At the first stage of discourse analysis a set of semantically interrelated world-construal patterns consistently instantiated in various discourse dimensions and at various textual levels of the translations analysed (regardless of the translation strategies these texts manifest) was identified. Due to the consistent textual visibility of their semantic effects in the empiric data these construal patterns were regarded as potentially dominant for an average English-Russian literary translator. The conceptual core of this set of dominants is constituted by two causality construal modes, which seem to focalize the translator’s perspective and frame the overall structural arrangement. These are the mode ANTHROPOCENTRISM with the conceptual feature HUMAN AGENCY profiled in the event frame and the mode MYSTICISM centered around the concepts GOD, FATE and RANDOM. Both causality modes entail different forms of specification on the conceptual continuum (UN)CERTAIN and (UN)PREDICTABLE and get instantiated in the translator’s discourse through a number of more specific construal patterns, competitive in terms of the sociocultural perspective they entail: STABILITY – CHANGE, RISK, CHALLENGE; STATE – PROCESS; FORCE – FREEDOM, OPPORTUNITY, CHOICE; ENDURANCE, SUBMISSIVENESS – AGENCY, WILL, RESPONSIBILITY; SOUL, SPIRITUAL – BODY, CORPOREAL, MATERIAL; INTERNAL (ETHIC) – EXTERNAL (AESTHETIC); ETHICS – PRAGMATICS; EMOTION, EVALUATION – RATIONAL; SOCIAL – INDIVIDUAL; COMMON, JOINT – PRIVATE, COMPETITIVE; CONFORMITY – TOLERANCE; NORM, STEREOTYPE – SINGULARITY, PECULIARITY; DISTANCE, POWER, STATUS – EQUALITY. Although significance of the outlined dominants appeared to vary even across the same text (i.e. for the translator over time), all the translations considered revealed certain overlaps in categorial distinctions triggered thereby, which suggests that the dominant cognitive models in question might indeed be culture-modulated. Their semantic effects being most visible in grammar-related textual shifts, grammar might be regarded as the dominant discourse form of implementing sociocultural deixis in translation, apparently primarily non-reflective.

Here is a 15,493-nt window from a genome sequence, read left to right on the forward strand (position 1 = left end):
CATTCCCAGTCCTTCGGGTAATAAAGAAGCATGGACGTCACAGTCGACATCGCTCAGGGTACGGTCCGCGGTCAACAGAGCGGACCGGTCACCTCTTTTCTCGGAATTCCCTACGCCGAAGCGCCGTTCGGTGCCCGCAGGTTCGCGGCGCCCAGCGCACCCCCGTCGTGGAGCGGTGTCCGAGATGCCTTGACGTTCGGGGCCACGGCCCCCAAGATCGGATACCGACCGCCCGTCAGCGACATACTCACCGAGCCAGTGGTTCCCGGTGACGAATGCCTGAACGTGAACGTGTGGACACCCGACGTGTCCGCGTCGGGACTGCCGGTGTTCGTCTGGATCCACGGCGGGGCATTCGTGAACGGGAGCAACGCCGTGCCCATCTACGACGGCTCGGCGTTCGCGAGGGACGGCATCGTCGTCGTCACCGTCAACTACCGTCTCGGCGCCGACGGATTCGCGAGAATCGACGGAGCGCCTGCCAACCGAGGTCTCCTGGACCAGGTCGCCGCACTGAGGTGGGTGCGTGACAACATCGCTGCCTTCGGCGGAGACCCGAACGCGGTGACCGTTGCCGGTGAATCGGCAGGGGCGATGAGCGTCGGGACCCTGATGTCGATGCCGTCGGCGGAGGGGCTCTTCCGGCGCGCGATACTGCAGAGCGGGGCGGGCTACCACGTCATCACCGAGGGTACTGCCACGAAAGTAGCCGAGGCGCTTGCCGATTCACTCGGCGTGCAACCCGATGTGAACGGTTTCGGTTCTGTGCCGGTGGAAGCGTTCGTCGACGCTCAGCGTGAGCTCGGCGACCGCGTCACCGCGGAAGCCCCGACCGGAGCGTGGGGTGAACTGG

Common patterns of sociocultural (re)perspectivation